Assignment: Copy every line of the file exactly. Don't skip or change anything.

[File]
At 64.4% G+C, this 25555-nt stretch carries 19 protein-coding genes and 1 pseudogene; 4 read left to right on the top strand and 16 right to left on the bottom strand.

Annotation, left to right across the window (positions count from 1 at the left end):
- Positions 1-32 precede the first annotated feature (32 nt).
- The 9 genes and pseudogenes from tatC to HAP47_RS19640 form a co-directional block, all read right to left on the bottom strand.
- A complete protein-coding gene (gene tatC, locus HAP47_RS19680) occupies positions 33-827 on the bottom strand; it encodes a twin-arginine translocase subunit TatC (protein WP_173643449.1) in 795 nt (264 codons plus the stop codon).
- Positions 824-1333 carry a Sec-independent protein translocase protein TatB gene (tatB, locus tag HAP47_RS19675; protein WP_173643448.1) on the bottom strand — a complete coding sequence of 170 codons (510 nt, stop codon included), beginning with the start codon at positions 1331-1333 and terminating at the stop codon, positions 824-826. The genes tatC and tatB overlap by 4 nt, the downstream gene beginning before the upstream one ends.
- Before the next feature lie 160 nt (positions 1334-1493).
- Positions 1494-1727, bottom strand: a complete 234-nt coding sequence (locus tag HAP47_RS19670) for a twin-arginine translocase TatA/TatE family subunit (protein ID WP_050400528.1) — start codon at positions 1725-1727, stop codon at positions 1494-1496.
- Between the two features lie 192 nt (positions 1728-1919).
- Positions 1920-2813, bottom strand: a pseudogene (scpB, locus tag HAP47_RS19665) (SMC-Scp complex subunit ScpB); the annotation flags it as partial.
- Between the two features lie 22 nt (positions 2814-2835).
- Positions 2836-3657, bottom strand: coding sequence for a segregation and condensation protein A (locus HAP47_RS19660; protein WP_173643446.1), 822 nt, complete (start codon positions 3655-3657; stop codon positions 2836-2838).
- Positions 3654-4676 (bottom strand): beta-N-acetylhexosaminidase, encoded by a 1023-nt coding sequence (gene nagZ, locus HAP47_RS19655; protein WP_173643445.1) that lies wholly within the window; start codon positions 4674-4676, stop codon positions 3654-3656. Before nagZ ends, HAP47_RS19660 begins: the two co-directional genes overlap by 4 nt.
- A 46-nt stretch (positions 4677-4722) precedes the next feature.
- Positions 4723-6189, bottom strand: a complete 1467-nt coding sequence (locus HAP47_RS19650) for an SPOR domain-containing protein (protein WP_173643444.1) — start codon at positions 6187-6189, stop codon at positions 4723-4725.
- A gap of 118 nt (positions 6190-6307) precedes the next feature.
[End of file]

At 64.4% G+C, this 25555-nt stretch carries 19 protein-coding genes and 1 pseudogene; 4 read left to right on the top strand and 16 right to left on the bottom strand.

Annotation, left to right across the window (positions count from 1 at the left end):
- Positions 1-32 precede the first annotated feature (32 nt).
- The 9 genes and pseudogenes from tatC to HAP47_RS19640 form a co-directional block, all read right to left on the bottom strand.
- A complete protein-coding gene (gene tatC, locus HAP47_RS19680) occupies positions 33-827 on the bottom strand; it encodes a twin-arginine translocase subunit TatC (protein WP_173643449.1) in 795 nt (264 codons plus the stop codon).
- Positions 824-1333 carry a Sec-independent protein translocase protein TatB gene (tatB, locus tag HAP47_RS19675; protein WP_173643448.1) on the bottom strand — a complete coding sequence of 170 codons (510 nt, stop codon included), beginning with the start codon at positions 1331-1333 and terminating at the stop codon, positions 824-826. The genes tatC and tatB overlap by 4 nt, the downstream gene beginning before the upstream one ends.
- Before the next feature lie 160 nt (positions 1334-1493).
- Positions 1494-1727, bottom strand: a complete 234-nt coding sequence (locus tag HAP47_RS19670) for a twin-arginine translocase TatA/TatE family subunit (protein ID WP_050400528.1) — start codon at positions 1725-1727, stop codon at positions 1494-1496.
- Between the two features lie 192 nt (positions 1728-1919).
- Positions 1920-2813, bottom strand: a pseudogene (scpB, locus tag HAP47_RS19665) (SMC-Scp complex subunit ScpB); the annotation flags it as partial.
- Between the two features lie 22 nt (positions 2814-2835).
- Positions 2836-3657, bottom strand: coding sequence for a segregation and condensation protein A (locus HAP47_RS19660; protein WP_173643446.1), 822 nt, complete (start codon positions 3655-3657; stop codon positions 2836-2838).
- Positions 3654-4676 (bottom strand): beta-N-acetylhexosaminidase, encoded by a 1023-nt coding sequence (gene nagZ, locus HAP47_RS19655; protein WP_173643445.1) that lies wholly within the window; start codon positions 4674-4676, stop codon positions 3654-3656. Before nagZ ends, HAP47_RS19660 begins: the two co-directional genes overlap by 4 nt.
- A 46-nt stretch (positions 4677-4722) precedes the next feature.
- Positions 4723-6189, bottom strand: a complete 1467-nt coding sequence (locus HAP47_RS19650) for an SPOR domain-containing protein (protein WP_173643444.1) — start codon at positions 6187-6189, stop codon at positions 4723-4725.
- A gap of 118 nt (positions 6190-6307) precedes the next feature.